Screening in medicine is a preventative measure to identify potential diseases in people without problems or symptoms; early intervention giving the best hope of cure. Smears, breast cancer screening, scans in pregnancy and now bowel cancer screening are routinely offered to certain groups of the population. Screening for prostate cancer is also on the horizon. Having just received a doctor’s letter reminding me I am overdue for a smear test I have been giving the pros and cons of screening some thought.

Many have no issues at all with screening, what, after all , could be so bad about early detection of a disease? It may indeed save your life. Speaking to a friend and cousin, both nurses, about wavering over going for a smear test, they were both convinced it was the right thing to do. “Think of Jade Goody,” I was warned. Last year in The Independent I read an article by Dr Margaret McCartney, a GP, about why she doesn’t have cervical smears, doesn’t know what her cholesterol level is and will be declining mammograms and bowel cancer screening. Here is her rationale for saying no to smear tests:”Cervical screening does prevent deaths from cervical cancer. But to get that reduction, you have to follow up and/or treat all the women who have cell changes on their screening test. However, most cervical-cell changes found at screening will not lead to cervical cancer. The problem is we can’t predict which will, so all need further monitoring or treatment. A study from Bristol in 2003 found that 1,000 women have to be screened for 35 years to prevent one death from cervical cancer; and to prevent that death, 80 women have to have further investigation, with 50 women having treatment to their cervices. Four out of five women found at screening to have “high-grade” changes in their cervix did not go on to develop invasive cancer.”  Having a cervical biopsy raises the risk of pre-term birth in pregnancy and the worry and anxiety caused by finding any abnormalities could also give rise to health complaints. Dr Ben Goldacre has similarly written about his scepticism of prostate screening highlighting that 1,410 men would need to be screened to prevent one death. Second, for each death prevented, 48 people would need to be treated; and prostate cancer treatment has a high risk of very serious side-effects such as impotence and incontinence.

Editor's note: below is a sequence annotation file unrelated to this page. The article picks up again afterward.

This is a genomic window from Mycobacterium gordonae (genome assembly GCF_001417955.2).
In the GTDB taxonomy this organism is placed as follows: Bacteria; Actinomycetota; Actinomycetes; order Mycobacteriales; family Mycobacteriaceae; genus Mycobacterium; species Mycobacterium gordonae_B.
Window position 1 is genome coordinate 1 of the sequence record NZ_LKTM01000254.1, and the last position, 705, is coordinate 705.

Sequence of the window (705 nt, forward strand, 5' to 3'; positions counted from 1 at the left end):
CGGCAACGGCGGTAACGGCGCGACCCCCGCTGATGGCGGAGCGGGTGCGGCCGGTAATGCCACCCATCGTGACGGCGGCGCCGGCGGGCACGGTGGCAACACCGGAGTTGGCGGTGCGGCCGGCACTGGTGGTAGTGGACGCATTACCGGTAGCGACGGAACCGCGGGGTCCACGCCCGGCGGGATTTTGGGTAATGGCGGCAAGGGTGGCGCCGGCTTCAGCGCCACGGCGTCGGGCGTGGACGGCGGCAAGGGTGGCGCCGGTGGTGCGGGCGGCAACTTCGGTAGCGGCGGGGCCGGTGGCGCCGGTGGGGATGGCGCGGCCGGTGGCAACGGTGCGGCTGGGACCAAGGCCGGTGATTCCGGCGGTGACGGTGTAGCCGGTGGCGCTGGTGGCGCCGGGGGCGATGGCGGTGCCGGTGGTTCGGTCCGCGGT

This is my problem; not all screening tests are of benefit to the person being screened. False positive results lead to overdiagnosis, misdiagnosis, stress or creating a false sense of security (a person is given the all clear on a screening so subsequently ignores possible symptoms of a disease.) As Margaret McCartney put it, ” I am not against screening, I am against unthinking screening.” I too don’t like the way the letters arrive reminding you of your smear test or whatever it is and stressing the importance of making an appointment. In much the same way as when you choose to not have your child vaccinated, if you refuse screening you are regarded as being a hippy risk-taker with a cavalier attitude to your health rather than someone who has weighed up the risks and made an informed choice. The point is that the public aren’t given the full facts about the benefits and pitfalls of screening. If they were, more people would opt out and companies and shareholders would start to lose money. Which is, after all, what it’s all about.